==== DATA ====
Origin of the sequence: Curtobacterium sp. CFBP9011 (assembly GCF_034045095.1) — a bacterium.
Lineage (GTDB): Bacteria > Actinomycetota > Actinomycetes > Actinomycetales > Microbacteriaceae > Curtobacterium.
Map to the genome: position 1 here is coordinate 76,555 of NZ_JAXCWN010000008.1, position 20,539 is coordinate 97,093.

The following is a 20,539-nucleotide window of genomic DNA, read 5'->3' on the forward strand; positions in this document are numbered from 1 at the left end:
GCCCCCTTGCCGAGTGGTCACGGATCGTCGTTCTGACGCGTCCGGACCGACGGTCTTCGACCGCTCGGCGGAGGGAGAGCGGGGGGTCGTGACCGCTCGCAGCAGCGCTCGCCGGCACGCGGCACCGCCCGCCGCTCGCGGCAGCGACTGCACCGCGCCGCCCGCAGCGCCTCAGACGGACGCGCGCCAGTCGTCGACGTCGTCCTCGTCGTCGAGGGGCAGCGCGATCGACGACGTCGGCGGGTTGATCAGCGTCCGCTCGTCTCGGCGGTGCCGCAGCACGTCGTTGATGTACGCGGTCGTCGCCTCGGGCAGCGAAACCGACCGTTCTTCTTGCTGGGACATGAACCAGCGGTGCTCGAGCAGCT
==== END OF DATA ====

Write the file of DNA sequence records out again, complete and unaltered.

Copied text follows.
Origin of the sequence: Curtobacterium sp. CFBP9011 (assembly GCF_034045095.1) — a bacterium.
Lineage (GTDB): Bacteria > Actinomycetota > Actinomycetes > Actinomycetales > Microbacteriaceae > Curtobacterium.
Map to the genome: position 1 here is coordinate 76,555 of NZ_JAXCWN010000008.1, position 20,539 is coordinate 97,093.

The following is a 20,539-nucleotide window of genomic DNA, read 5'->3' on the forward strand; positions in this document are numbered from 1 at the left end:
GCCCCCTTGCCGAGTGGTCACGGATCGTCGTTCTGACGCGTCCGGACCGACGGTCTTCGACCGCTCGGCGGAGGGAGAGCGGGGGGTCGTGACCGCTCGCAGCAGCGCTCGCCGGCACGCGGCACCGCCCGCCGCTCGCGGCAGCGACTGCACCGCGCCGCCCGCAGCGCCTCAGACGGACGCGCGCCAGTCGTCGACGTCGTCCTCGTCGTCGAGGGGCAGCGCGATCGACGACGTCGGCGGGTTGATCAGCGTCCGCTCGTCTCGGCGGTGCCGCAGCACGTCGTTGATGTACGCGGTCGTCGCCTCGGGCAGCGAAACCGACCGTTCTTCTTGCTGGGACATGAACCAGCGGTGCTCGAGCAGCT